Wednesday, June 13th, 2018
Parkway board lays off 4 employees
By Tom Stankard
ROCKFORD - Four Parkway Local Schools employees have been laid off in response to the district's projected deficit spending.
School board members on Tuesday voted three-to-one to suspend the contracts of elementary school teacher Tara Baltzell, middle school teacher Jennifer Smith, high school teacher Jessica Rolfes and media specialist Abbie Hathaway. Combined, the four employees have 53 years of experience with the school, according to district treasurer Debbie Pierce.
Members came to the decision after emerging from a 30-minute executive session.
Member Matt Swygart cast the only "no" vote, saying this morning he "wasn't ready to support the presented motion at the time."
Pierce said the district had 77 teachers this past school year. The reductions will increase the student-teacher ratio by one student to 14-to-1. This is lower than the state average of 17 and maximum of 25.
Superintendent Jeanne Osterfeld previously said officials would factor in student enrollment, class sizes, qualifications for positions and whether other personnel could fill the positions when deciding how to proceed with any changes in staff.
"The community has entrusted us with taxpayer money, and it is important that we do everything that we can to be fiscally responsible in all our decisions," Osterfeld had told the newspaper. "Planned reductions will not affect student education."
The action came in response to Pierce's most recent five-year financial forecast, which showed deficit spending of $143,711 for fiscal year 2017, which ends June 30, and an anticipated deficit of $410,960 for fiscal year 2018, which starts July 1.
Officials also have cut four other positions through attrition, by eliminating a guidance counselor, a physical education and two special education positions. Factoring in the cuts through attrition, Pierce predicted deficit spending to fall to $240,694 by fiscal year 2019. The suspension of the four teachers' contracts will eliminate the deficit and give the district a surplus of $5,870 by fiscal year 2019, according to Pierce's report.
She said she had anticipated deficit spending in her previous forecast in October, writing in her report that she expected tax revenue to fall significantly due to "a leveling out of the Current Agricultural Use Value" but not to this extent. In the October forecast, she had estimated the district would be overspending by $88,853 for this fiscal year.
When comparing October's forecasted expenditures to current numbers, Pierce said costs for purchased services rose $158,348 to $1.241 million, fringe benefits rose $83,792 to $2.735 million, and salaries rose $77,363 to $6.423 million.
Board member Jeff Armstrong, who was absent but participated via speakerphone, said he wanted to know the reason why the estimated deficit rose by more than $322,000.
Pierce said "both are estimates of predicted expenditures, historical information and planned expenses in the budget."
Armstrong wasn't satisfied with Pierce's response, saying, "You should be able to give a better explanation than this was a guess."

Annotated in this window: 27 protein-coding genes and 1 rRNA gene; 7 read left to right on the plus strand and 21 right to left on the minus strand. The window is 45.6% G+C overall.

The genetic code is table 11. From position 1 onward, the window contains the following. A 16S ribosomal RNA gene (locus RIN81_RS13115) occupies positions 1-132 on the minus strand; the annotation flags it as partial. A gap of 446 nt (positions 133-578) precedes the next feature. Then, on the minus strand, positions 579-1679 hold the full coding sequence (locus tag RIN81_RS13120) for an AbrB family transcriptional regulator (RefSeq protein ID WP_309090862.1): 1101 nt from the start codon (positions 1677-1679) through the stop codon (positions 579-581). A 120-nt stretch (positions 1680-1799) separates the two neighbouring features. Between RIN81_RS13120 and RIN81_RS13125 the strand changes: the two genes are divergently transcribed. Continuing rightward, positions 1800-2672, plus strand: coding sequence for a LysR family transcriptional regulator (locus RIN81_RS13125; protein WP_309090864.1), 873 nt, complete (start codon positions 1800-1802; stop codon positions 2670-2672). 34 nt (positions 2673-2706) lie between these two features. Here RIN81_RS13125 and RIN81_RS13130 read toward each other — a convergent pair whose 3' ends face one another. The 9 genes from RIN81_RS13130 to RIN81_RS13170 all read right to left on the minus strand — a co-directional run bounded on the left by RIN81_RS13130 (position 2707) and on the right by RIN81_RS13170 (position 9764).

He added the taxpayers deserve a better answer.
"We need to give them detailed answers as to why, where and what we are spending our money on," he said.
Significant expenditures that Pierce said she didn't foresee were bus repairs and new basketball bleachers, both of which the board approved in March.
Another looming expense is the replacement of football stadium bleachers due to safety concerns.
A large crowd of staff and concerned residents attended the meeting, but no one spoke during the public comment portion of the meeting. Resident Reed Shaffer, who has four grandchildren in the district, told the newspaper he's disappointed.
"I've got a strong concern about where this deficit came from. Other schools, when they get short on money, they do away with sporting programs. They don't get rid of teachers," he said.
Board member Melissa Burtch and Armstrong told Pierce to provide a better explanation at July's meeting.
In other action to save the district money, members accepted the voluntary requests of Osterfeld, Pierce, high school principal Brian Fortkamp, middle school principal Brian Woods and elementary school principal Mark Esselstein not to receive pay raises for the 2018-2019 school year.
Also on Monday, board members,
• also approved a 2 percent pay increase for classified staff for 2019-2020 school year and 1 percent increase for the 2020-2021 school year.
• learned all third-graders passed their readiness test required to advance the fourth grade.
• approved issuing continuing contracts for teachers Kathryn Stover and Elizabeth Streib, effective the start of the 2018-2019 school year.
• approved membership with the West Central Ohio Assistive Technology Center for the 2018-2019 school year at a rate of $900.
• approved an overnight field trip request of Alan Post to Carrolton from June 25-June 29 to attend FFA Camp Muskingum. About six students will participate.
• approved an overnight field trip request of Jordan Henkle to Findlay from July 13-14 to attend volleyball camp. The trip will include about 12 students.
• approved numerous supplemental contracts for the 2018-2019 school year.
• approved the 2018-2019 coaches handbook, athletic handbook and athletic ticket prices for next school year.